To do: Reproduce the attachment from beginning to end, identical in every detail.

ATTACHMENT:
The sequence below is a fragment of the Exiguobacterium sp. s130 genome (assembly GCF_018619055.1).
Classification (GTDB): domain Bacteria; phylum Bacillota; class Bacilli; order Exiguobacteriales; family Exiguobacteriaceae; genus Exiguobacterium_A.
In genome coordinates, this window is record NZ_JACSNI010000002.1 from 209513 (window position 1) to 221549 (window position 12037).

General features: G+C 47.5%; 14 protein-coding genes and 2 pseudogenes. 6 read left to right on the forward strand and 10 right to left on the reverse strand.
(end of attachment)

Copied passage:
The sequence below is a fragment of the Exiguobacterium sp. s130 genome (assembly GCF_018619055.1).
Classification (GTDB): domain Bacteria; phylum Bacillota; class Bacilli; order Exiguobacteriales; family Exiguobacteriaceae; genus Exiguobacterium_A.
In genome coordinates, this window is record NZ_JACSNI010000002.1 from 209513 (window position 1) to 221549 (window position 12037).

General features: G+C 47.5%; 14 protein-coding genes and 2 pseudogenes. 6 read left to right on the forward strand and 10 right to left on the reverse strand.